The seeds of this ruling by our Lord bear much more blatant fruit through His declaration in Matthew 18:15-18, in which He directly prescribes excommunication after a three strike system, that also makes use of the 2 to 3 witness system from the Old Covenant, as a standard of punishment for sin in the church.

His voice on this matter is further amplified in the epistles of the New Testament. Remember 1 Corinthians 6: 9-11: "And such were some of you." That long list of those who would not enter the Kingdom of Heaven includes various forms of sexual immorality including adultery. The readers are clearly told that they were once amongst those various categories of sinners, and yet rather than put to death, it says "And such were some of you; but you were washed, but you were sanctified, but you were justified in the name of the Lord Jesus Christ and in the Spirit of our God." Rather than being put to death, they are forgiven and renewed and restored under the New Covenant brought about by Jesus' death, resurrection and glorification.

Further examples from the epistles attest to this new standard. 1 Corinthians 5:1-13 deals with a church member sleeping with his stepmother and the discipline that ensues. Rather than capital punishment, he is excommunicated in the hopes that being outside of the fellowship and protection of Christ's body, and under the domain of Satan will bring him to repentance. Just as Jesus Himself prescribed in Matthew 18. Paul further discusses turning over shipwrecked believers, Hymenaeus and Alexander, to Satan to teach them not to blaspheme in 1 Timothy 1:20.

In fact throughout the New Testament Acts and epistles, the only examples of capital punishment carried out against church members is by God Himself. First against Ananias and Sapphira as an example to the early church to demonstrate the graveness of lying to the Holy Spirit. The other instance to demonstrate the consequences of treating the Lord's Supper in a vulgar and unworthy manner.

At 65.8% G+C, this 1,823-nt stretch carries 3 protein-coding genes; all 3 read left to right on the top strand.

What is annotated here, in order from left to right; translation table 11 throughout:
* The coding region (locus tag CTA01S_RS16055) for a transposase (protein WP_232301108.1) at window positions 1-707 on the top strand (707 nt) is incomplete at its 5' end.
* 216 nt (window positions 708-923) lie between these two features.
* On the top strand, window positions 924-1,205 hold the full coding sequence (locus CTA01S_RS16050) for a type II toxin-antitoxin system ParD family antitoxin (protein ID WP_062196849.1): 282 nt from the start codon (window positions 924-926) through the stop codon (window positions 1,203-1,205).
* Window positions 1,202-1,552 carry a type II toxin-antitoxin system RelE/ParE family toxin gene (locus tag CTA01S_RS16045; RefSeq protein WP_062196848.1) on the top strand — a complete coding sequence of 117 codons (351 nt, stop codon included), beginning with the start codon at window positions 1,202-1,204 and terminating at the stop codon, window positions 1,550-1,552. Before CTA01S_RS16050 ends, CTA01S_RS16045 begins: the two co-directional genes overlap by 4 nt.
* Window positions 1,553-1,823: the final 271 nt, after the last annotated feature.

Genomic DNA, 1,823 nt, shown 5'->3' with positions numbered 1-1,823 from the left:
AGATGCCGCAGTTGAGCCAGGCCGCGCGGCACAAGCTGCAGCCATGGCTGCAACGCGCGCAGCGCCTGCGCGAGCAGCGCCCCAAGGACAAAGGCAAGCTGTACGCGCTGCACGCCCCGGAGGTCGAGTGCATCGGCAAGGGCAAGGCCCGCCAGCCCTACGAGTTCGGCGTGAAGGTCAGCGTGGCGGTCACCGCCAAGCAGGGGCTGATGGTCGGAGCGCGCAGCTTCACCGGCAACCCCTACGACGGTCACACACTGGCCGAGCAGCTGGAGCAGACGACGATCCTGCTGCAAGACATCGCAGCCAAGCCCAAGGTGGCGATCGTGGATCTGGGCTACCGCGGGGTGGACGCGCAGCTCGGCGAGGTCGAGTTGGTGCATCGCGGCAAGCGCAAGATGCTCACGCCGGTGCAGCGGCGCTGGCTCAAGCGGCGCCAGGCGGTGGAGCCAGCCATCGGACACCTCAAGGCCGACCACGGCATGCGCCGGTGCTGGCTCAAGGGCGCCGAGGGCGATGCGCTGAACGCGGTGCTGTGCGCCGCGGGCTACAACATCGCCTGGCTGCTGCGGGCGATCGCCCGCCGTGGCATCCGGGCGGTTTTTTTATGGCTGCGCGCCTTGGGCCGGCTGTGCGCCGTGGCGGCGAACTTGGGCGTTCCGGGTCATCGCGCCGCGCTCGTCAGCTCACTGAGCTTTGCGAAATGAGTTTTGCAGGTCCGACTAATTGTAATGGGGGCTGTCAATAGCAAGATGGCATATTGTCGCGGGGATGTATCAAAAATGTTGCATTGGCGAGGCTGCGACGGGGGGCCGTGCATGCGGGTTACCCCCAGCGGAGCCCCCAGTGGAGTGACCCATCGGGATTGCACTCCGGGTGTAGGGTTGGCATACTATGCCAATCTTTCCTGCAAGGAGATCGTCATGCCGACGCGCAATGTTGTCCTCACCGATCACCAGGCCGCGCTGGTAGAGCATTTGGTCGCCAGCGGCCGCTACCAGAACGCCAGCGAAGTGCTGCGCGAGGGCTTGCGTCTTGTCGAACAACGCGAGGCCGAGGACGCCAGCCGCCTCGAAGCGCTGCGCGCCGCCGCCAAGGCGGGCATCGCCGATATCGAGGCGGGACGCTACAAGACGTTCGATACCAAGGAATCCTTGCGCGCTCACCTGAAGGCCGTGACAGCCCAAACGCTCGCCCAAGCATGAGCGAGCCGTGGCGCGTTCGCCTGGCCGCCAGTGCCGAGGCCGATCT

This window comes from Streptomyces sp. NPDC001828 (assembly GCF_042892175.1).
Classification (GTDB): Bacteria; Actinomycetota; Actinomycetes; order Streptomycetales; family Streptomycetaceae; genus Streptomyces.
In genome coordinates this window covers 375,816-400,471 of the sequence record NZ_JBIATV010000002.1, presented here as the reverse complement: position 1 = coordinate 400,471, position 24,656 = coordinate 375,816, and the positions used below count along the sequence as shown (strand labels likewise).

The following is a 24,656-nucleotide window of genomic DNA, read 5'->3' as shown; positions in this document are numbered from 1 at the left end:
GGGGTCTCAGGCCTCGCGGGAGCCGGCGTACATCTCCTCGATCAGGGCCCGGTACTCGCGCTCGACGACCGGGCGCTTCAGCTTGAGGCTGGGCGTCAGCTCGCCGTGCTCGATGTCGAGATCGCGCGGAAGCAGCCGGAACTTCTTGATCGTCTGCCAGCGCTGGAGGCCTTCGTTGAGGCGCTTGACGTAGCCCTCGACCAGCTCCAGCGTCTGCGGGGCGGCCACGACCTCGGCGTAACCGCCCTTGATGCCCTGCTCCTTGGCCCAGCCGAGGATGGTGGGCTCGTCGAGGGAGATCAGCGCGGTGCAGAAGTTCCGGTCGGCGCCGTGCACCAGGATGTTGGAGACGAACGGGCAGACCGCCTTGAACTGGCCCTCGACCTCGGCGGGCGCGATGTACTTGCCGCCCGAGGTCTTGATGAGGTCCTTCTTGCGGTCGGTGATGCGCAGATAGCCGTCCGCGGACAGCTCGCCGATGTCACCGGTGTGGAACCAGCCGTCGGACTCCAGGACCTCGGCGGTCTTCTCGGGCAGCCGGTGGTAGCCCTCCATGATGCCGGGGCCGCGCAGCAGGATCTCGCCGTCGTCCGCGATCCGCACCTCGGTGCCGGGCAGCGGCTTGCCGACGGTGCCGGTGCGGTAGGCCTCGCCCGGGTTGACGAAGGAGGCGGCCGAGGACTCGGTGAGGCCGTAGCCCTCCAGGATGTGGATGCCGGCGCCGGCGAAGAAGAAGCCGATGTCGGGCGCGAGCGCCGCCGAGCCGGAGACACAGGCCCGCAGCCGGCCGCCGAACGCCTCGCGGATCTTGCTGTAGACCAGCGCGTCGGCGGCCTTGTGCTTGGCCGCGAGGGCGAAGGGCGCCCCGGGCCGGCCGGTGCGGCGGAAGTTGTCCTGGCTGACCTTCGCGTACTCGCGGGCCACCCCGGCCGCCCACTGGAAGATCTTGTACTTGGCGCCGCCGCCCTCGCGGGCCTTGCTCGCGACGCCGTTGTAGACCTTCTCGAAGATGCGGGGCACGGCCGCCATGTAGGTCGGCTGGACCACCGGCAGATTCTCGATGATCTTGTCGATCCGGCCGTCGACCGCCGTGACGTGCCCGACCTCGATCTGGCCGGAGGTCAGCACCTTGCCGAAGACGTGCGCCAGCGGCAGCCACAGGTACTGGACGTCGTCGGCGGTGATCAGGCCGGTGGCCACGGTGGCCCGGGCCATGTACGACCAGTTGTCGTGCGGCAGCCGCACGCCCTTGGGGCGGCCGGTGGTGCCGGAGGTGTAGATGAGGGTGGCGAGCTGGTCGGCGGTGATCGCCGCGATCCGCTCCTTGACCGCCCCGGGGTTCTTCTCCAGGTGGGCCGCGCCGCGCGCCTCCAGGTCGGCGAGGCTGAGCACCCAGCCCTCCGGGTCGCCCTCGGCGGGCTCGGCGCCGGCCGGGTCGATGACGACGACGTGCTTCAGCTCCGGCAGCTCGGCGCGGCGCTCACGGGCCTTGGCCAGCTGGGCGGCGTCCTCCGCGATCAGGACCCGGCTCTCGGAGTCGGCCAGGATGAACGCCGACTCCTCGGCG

There are other examples by Jesus, and beyond the gospels, of the Law being fulfilled not by continuing it, but by Jesus' Atonement making it unnecessary in the face of the New Covenant written in His blood. When He visits the Samaritan woman at the well, He is going beyond all kinds of Old Covenant Laws. Associating not only with a non-Jew, which is highlighted as a hurdle for Peter himself to overcome in Acts, but an especially despised Samaritan. Not only that, but a serial adulteress. Not only that, but being a man speaking to a woman alone. The sinning woman who crawled to Him in the Pharisee's house and washed his feet with her tears and ointment, was more than likely a prostitute or some other kind of sexual sinner, judging from the Pharisee's indignant reaction. Peter's hang-up with non-Jews being unclean to associate with (as well as non-kosher foods)? A dream from God and an encounter with Cornelius took care of that. Burning accursed cities to the ground? The apostles were behind this 100%, but Jesus clearly came to preach another way that was simultaneously more merciful if said city repented, but also stated elsewhere that it will be better for Sodom and Gomorrah on the Day of Judgement if they don't (Luke 9:51-56; Matthew 10:15; Matthew 11:24.) That is the pattern of the New Covenant: greater mercy and grace, but also more horrifying consequences if this great grace is rejected and trampled upon. To whom much be given....

As for sexual mores, don't forget about Jesus speaking through Paul. Whether it be introducing voluntary chastity as a higher calling than "be fruitful and multiply," for those who have the gift to undertake this (1 Corinthians 7:1-8,) or whether it's Jesus speaking through Paul when He allows women to divorce unbelievers who abandon them (1 Corinthians 7:15.) Not to mention since male adulterers were put to death as well in the Old Testament, if the New Covenant is a fulfillment and completion of the Old Covenant it would make no sense for men to be able to divorce adulterous wives, while women could only sit around twiddling their thumbs while their husbands ran around being unfaithful. Also, Matthew 5:31-32 and Matthew 19:8-9 in their full context has nothing to do with execution. Exegetically, it's about Jesus restricting divorce, due to the looser Old Covenant Law being abused to divorce wives for any old frivolous reason. In the Old Covenant, men could divorce women for reasons beyond just sexual immorality. Jesus once again elevated the Law, rather than merely enforce it.